The above preview is unformatted text

This student written piece of work is one of many that can be found in our AS and A Level International History, 1945-1991 section.

Found what you're looking for?

  • Start learning 29% faster today
  • 150,000+ documents available
  • Just £6.99 a month

Not the one? Search for your essay title...
  • Join over 1.2 million students every month
  • Accelerate your learning by 29%
  • Unlimited access from just £6.99 per month

See related essaysSee related essays

Related AS and A Level International History, 1945-1991 essays

  1. In what ways did the Second World War affect the lives of ordinary people ...

    There fore people could not be affected by the extent of death caused by the city bombing. However, the people in the towns and cities who experienced the Blitz often disregarded the media's sunny view as they were actually facing the horror of destruction and personal loss unlike those who gained their information from the press and radio.

  2. Indian History. To what extent did large dams built before 1990 fulfil Nehru's ambitions?

    This clearly demonstrates that irrigation can greatly be credited with boosting agricultural production. Of this irrigation, an increasingly high proportion of the water came from large dams, 47% in 1990 (Shah, 1990, p. 105). Thus, dams can be attributed with directly contributing to a 90% rise in agricultural output.

  1. American Society today is a rich, powerful and highly populated

    These were known as the "Palmer Raids" after the Attorney General Mitchell Palmer who had also been the target of anarchists who blew up his house. Palmer set up the general intelligence division within the government Department of Justice. Most of the 6,000 people arrested were respectable citizens who had never been in trouble.

  2. Why did the British government decide to evacuate children from Britain's major cities in ...

    tactic based on speed and surprise and needed a military force to be based around light tank units supported by planes and infantry (foot soldiers). The tactic was developed in Germany by an army officer called Hans Guderian. He had written a military pamphlet called "Achtung Panzer" which got into the hands of Hitler.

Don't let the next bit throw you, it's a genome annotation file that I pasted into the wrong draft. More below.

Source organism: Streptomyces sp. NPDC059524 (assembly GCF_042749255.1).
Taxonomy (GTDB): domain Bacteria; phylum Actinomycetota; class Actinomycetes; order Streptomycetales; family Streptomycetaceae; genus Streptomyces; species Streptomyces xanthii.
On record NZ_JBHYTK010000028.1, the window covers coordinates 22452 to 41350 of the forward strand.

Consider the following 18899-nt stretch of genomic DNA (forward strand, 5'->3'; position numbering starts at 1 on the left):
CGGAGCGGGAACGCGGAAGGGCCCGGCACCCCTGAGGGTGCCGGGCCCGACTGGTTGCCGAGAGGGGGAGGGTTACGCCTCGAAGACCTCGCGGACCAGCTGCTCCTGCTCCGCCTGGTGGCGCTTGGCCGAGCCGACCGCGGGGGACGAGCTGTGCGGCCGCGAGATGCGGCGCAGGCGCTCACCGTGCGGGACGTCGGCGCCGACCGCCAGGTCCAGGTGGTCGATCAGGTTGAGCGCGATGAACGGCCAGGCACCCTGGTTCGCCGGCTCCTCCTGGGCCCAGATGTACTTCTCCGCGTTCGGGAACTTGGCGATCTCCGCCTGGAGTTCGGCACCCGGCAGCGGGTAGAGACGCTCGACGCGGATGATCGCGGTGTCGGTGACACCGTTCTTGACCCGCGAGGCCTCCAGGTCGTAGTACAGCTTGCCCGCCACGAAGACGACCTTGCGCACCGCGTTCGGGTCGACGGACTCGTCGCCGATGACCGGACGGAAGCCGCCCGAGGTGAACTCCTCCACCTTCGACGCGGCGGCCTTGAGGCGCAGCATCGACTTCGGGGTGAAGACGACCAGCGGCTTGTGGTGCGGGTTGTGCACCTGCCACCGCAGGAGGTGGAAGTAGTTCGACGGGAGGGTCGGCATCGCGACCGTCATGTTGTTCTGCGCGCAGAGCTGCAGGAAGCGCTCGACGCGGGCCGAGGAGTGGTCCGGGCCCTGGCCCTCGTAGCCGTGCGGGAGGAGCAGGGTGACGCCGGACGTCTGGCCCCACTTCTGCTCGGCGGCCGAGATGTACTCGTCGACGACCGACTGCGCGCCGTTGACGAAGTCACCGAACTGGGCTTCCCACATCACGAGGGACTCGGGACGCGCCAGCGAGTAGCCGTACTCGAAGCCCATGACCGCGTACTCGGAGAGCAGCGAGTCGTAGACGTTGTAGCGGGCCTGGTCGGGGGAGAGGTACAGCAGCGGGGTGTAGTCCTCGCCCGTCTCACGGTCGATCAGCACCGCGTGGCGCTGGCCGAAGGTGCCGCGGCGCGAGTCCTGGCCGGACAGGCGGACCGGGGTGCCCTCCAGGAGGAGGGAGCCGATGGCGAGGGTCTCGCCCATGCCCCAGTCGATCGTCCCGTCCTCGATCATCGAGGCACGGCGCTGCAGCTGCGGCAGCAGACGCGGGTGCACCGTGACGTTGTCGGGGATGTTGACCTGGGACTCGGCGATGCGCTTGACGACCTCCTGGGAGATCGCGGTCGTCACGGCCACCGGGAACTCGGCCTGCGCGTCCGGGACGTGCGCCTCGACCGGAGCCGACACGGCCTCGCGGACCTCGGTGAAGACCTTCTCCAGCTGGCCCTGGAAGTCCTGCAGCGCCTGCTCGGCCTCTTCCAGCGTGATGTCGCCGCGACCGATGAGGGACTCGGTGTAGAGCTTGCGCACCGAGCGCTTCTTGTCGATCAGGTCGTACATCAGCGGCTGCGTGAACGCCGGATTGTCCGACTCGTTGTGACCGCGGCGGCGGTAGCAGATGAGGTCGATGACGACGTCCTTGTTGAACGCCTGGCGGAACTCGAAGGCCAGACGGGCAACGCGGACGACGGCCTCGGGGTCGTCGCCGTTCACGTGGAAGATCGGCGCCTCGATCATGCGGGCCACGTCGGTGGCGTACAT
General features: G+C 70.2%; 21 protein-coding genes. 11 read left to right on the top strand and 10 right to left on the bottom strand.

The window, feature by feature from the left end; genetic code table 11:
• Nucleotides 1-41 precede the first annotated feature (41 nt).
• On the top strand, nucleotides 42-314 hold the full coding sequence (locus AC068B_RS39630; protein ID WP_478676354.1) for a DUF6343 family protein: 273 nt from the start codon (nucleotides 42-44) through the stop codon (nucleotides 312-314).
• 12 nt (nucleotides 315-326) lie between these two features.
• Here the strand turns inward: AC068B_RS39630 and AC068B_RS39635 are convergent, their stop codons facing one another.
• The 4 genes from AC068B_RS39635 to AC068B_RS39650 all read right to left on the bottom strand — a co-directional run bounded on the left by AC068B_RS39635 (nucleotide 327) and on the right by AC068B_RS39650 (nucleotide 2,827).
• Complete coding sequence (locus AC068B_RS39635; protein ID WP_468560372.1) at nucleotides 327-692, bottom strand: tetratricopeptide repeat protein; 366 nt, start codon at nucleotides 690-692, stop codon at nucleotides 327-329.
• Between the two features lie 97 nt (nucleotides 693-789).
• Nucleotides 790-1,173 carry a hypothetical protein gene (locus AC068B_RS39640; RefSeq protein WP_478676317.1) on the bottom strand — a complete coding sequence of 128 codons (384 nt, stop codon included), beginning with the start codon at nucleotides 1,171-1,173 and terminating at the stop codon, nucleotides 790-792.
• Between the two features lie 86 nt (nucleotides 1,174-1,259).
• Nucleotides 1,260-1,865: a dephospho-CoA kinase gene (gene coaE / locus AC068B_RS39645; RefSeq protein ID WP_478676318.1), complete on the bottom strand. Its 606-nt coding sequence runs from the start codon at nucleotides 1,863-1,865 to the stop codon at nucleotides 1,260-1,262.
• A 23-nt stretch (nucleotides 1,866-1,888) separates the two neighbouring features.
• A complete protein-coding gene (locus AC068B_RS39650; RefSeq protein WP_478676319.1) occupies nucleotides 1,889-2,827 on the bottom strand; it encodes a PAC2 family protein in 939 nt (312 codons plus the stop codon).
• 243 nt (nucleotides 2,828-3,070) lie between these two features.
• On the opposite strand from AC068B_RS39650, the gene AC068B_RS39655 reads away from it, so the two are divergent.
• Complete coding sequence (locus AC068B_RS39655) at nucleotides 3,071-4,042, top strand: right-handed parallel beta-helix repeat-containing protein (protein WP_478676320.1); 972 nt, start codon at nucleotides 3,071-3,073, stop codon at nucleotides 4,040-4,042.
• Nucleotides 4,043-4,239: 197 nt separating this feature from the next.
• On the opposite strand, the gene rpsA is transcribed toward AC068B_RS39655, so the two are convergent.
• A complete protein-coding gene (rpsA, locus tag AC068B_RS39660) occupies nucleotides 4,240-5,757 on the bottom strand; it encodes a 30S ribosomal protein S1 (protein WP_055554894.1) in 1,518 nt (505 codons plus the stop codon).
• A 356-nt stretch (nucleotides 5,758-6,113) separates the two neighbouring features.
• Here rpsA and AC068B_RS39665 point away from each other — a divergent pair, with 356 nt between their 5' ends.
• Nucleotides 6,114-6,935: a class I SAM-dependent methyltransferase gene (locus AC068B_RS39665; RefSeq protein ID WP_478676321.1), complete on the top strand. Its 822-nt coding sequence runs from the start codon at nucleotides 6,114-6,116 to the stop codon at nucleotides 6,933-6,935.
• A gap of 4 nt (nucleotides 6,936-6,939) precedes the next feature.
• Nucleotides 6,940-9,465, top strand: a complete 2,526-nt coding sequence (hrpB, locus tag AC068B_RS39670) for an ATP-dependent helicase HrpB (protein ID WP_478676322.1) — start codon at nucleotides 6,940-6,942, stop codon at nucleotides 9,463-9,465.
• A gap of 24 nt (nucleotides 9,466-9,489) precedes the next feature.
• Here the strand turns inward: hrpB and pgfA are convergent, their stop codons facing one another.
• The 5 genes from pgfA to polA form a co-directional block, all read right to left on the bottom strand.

1. The Deer Hunter and Apocalypse Now

    Killgore's decisions were based on the height of waves rather than the level of enemy resistance. Killgore's ill-advised decision making proves him to be another unqualified official in a position of power. The story continues with Killgore's mission, and touches upon yet another aspect of public concern.

  2. What Impact did the Second World War have on the lives of women in ...

    to do the housework because the servants she would have had before the war had now been called into the factories and so this meant a lot of women in this situation found it a struggle during the war times.

  1. Total War, Britain during the Second World War

    There were wireless broadcasts, posters and a large number of short films. Some showed how to fit a gas mask, others described simple fire precaution, but all emphasised the need for people to remain calm. The Phoney War Within a few weeks of the declaration of war, many of the

  2. To What Extent Was Life Affected By The Second World War In Croydon?

    There is no need for the author to bias because at the time of writing the war is over. However memoirs are written well after the events happened so sometimes the author may have forgotten some of the details and it may not be fully accurate.

  • Over 160,000 pieces
    of student written work
  • Annotated by
    experienced teachers
  • Ideas and feedback to
    improve your own work